The rules take effect next month. India’s Serum Institute, which makes the AstraZeneca vaccine, has not applied for its approval by the European Union.

Most people in India have been vaccinated with the Indian-made AstraZeneca vaccine. Others have received COVAXIN, which is also not used in Britain.

-From The Associated Press and CBC News, last updated at 1:45 p.m. ET


What’s happening across Canada

Canada is extending restrictions on all direct commercial and private passenger flights from India until Sunday, Transport Canada said in a statement Tuesday.

Travellers eligible to enter Canada will be able to board direct flights from India once the restriction on direct flights expires, provided they have proof of a negative COVID-19 molecular test from the approved Genestrings Laboratory at the Delhi airport taken within 18 hours of the scheduled departure.

-From CBC News, last updated at 8:30 p.m. ET

WATCH | P.E.I. premier explains proof-of-vaccination system: 

P.E.I. to introduce vaccine passport, premier says

9 hours ago

Prince Edward Island is working with Nova Scotia and New Brunswick to create a ‘P.E.I. Vax Pass,’ Premier Dennis King said on Tuesday. The pass will apply to many large gatherings whether indoor or outdoor. 2:32

Here’s a look at some of the COVID-19 developments from across the country:


What’s happening around the world

A local security official removes makeshift barricades following the easing of restrictions on Tuesday in Hanoi, Vietnam. (Linh Pham/Getty Images)

As of early Tuesday evening, more than 229.4 million cases of COVID-19 had been reported worldwide, according to Johns Hopkins University’s coronavirus tracker. The reported global death toll stood at more than 4.7 million.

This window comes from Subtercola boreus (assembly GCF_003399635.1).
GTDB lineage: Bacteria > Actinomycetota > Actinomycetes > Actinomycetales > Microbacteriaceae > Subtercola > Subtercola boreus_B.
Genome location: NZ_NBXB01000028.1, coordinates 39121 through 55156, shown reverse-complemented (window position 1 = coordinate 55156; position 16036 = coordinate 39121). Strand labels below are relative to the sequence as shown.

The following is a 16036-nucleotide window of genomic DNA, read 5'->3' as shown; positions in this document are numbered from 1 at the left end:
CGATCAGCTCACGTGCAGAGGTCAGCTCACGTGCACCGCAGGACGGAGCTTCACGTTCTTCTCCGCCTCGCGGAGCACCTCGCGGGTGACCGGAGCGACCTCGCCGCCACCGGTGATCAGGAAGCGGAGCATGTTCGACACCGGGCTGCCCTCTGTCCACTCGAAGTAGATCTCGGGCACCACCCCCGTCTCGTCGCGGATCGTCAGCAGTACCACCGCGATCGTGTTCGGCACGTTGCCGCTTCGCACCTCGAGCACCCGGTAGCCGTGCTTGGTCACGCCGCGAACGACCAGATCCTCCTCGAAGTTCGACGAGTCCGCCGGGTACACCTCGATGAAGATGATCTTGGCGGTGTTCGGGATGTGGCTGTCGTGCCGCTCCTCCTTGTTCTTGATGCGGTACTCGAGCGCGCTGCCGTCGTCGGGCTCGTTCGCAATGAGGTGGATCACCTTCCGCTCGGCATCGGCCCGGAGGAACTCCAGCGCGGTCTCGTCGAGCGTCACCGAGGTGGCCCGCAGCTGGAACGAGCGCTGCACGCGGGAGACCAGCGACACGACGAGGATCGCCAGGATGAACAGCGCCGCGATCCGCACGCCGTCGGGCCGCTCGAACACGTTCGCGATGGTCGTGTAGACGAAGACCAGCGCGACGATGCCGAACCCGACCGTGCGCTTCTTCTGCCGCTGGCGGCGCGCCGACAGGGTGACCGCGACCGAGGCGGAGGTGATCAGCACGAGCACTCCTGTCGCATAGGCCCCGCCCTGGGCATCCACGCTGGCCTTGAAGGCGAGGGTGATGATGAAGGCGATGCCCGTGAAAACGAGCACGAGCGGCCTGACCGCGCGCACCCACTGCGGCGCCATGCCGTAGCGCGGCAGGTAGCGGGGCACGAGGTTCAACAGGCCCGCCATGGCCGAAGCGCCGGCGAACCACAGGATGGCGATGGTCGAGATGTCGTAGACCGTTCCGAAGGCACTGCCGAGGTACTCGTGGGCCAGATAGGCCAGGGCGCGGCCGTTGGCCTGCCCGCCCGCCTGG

In the Asia-Pacific region, Vietnamese authorities are relaxing some pandemic restrictions in Hanoi starting Tuesday after two months of lockdown to contain a surge in coronavirus cases.

In Europe, senior politicians in Germany expressed shock over the weekend killing of a young gas station clerk who asked a customer to wear a face mask, and they warned Tuesday against the radicalization of people who oppose the country’s pandemic restrictions.

A 49-year-old German man was arrested in the fatal shooting of the clerk Saturday in the western town of Idar-Oberstein. The suspect is being held on suspicion of murder.

Authorities said the man told officers he acted “out of anger” after being refused service for not wearing a mask while trying to buy beer. “He further stated during interrogation that he rejected the measures against the coronavirus,” the Trier police department said in a statement.